General Data Protection Regulation (GDPR) is a piece of regulation intended to improve and homogenize data protections within the European Union (EU). The authors of the regulation want to give citizens greater control over their personal data and make it easier to regulate data handling by making regulations consistent across the union’s 28 member states.
Because the GDPR deals with the protection of personal data, the regulation attempts to clear up some ambiguities regarding what data types fit within the scope. The current Data Protection Directive in the EU defines personal data as “any information relating to an identified or identifiable natural person.” However, this regulation has left open a few issues that the GDPR hopes to resolve.
In clarifying the definition of personal data, this new regulation’s authors have widened the net to include such data types as online identifiers, location data, IP addresses, pseudonymous data, biometric data, and genetic data.
The GDPR implements a number of measures to enhance protection of personal data.
- Right to Erasure: This stipulates that the subject of personal data has the right to request their personal data be erased for several reasons.
- Privacy by Design: The regulation requires organizations to implement processes and technologies that make data protection and minimal use default operating procedures. This includes the requirement to “Pseudonymize” data as quickly as possible, by encryption or other means.
- Privacy Impact Assessments: Organizations may be required to assess the impact to personal data protection involved in a given project.
- Data Protection Impact Assessments: Organizations controlling personal data must also evaluate the risk to the protection of an individual before processing data.
- Data Protection Officers: Organizations that systematically monitor personal data or process high volumes of protected data must appoint a Data Protections Officer.
- Supervisory Authorities: Now that a single set of rules will govern data protection in the EU, member states will be responsible for establishing their own independent supervisory authorities.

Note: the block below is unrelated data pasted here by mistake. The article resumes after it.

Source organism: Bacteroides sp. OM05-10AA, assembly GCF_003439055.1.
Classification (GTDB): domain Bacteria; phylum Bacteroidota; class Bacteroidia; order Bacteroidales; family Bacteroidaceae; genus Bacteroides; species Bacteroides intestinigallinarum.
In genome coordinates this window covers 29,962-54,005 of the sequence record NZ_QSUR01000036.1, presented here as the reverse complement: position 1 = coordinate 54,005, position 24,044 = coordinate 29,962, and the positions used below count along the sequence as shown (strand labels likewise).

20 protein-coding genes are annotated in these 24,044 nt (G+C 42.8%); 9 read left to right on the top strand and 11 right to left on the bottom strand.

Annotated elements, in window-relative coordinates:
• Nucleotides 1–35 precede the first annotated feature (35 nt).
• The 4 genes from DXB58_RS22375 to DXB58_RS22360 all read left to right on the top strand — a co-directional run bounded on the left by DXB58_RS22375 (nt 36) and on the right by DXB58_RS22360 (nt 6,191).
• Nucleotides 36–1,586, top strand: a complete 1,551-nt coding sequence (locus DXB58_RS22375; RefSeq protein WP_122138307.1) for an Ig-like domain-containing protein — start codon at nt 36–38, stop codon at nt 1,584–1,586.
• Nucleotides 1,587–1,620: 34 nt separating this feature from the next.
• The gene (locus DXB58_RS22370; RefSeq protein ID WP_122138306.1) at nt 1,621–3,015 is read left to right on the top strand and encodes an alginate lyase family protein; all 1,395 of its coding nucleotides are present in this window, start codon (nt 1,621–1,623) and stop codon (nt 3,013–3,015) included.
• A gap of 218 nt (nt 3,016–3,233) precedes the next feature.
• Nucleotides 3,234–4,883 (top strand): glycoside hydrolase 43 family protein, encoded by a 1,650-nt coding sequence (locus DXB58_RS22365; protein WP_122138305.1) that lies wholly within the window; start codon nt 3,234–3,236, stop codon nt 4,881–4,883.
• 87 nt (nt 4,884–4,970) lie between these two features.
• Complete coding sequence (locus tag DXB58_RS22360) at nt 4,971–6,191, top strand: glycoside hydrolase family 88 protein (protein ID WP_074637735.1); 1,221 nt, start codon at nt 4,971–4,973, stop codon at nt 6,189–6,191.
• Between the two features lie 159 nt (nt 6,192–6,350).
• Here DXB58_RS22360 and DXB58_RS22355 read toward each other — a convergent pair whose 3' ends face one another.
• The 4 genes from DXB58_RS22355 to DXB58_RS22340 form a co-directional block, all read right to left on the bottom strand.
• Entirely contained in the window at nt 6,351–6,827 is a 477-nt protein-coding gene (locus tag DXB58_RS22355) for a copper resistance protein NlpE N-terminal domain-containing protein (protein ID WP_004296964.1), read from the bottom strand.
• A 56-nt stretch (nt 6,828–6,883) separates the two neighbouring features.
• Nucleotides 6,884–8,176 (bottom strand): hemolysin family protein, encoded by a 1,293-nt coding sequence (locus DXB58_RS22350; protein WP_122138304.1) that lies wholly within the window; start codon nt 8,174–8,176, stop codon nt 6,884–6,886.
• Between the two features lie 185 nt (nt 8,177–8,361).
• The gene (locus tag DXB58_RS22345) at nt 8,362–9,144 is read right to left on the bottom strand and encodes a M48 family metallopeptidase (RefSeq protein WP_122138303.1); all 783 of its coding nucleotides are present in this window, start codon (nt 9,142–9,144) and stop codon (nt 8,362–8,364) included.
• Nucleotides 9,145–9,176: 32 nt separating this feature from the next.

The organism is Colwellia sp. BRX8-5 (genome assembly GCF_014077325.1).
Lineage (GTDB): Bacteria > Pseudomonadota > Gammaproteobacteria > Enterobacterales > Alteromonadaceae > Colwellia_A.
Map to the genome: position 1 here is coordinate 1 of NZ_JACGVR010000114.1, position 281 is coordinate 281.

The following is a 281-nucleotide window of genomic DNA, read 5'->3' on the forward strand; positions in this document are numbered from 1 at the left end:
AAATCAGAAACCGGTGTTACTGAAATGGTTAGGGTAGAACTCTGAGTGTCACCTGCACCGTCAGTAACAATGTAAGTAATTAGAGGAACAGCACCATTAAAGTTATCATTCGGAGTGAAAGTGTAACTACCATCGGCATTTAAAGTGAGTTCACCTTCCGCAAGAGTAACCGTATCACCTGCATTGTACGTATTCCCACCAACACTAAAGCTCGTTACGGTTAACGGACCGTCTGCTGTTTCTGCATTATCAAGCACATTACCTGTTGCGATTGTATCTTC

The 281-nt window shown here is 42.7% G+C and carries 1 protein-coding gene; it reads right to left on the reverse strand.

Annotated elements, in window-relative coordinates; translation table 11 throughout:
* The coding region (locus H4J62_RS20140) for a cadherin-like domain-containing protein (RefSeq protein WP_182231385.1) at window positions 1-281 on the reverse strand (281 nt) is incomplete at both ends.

- Rapid Data Breach Notification: GDPR rules require organizations to move swiftly to disclose knowledge of a breach. Unlike previous laws, which required notification only if the breach was potentially damaging to data protection, the GDPR stipulates this requirements includes all breach events. The state’s supervisory authority must be notified within 72 hours, and undue delays will be penalized.
- Data Portability: An individual must be able to transfer their data to another data controller, without the organization interfering.
- Retention of Data Processing Files: The organization managing data must retain records on the data it processes, including reasoning for why that data was used.
Failure to comply with GDPR regulations can result in warnings, audits and even fines of up to 20 million euros.
Why GDPR Matters to American Companies
Although the General Data Protection Regulation measures are to be enforced within the European Union, its scope extends not only to EU-based organizations, but also to international companies that process data within the union. This means many companies in the United States doing business with certain European countries must also maintain compliance.
While the GDPR has significant overlap with the previously adopted NIS Directive, the latter involved a more limited scope, which made it less of a concern for companies outside of the EU. The NIS Directive, for instance, dealt only with providers of essential services or digital service providers, while the GDPR involves any organization processing personal data. And the NIS Directive limited breach notification requirements to events posing significant risks to data protections, while the GDPR extends its scope to all breach events.
Sumo Logic and GDPR
Sumo Logic has received the highest possible GDPR readiness rating from Netskope, the leader in cloud security, as of Dec. 6, 2017. Sumo Logic’s data storage, encryption, and data processing standards earned a High readiness rating—despite the bulk of cloud service providers not being GDPR-ready.
“While most modern businesses are either fully migrated into the cloud or running on a hybrid model, many employees are taking advantage of the benefits of cloud flexibility by using unsanctioned—and possibly risky—cloud apps and services in order to get their jobs done,” said Amol Kabe, vice president of product management at Netskope. “Sumo Logic is an exception to this case. They are taking are a number of steps to not only protect their machine data analytics platform, but also ensure due diligence that vendors they’re working with will be GDPR compliant, setting the industry standard for how to do GDPR compliance right.”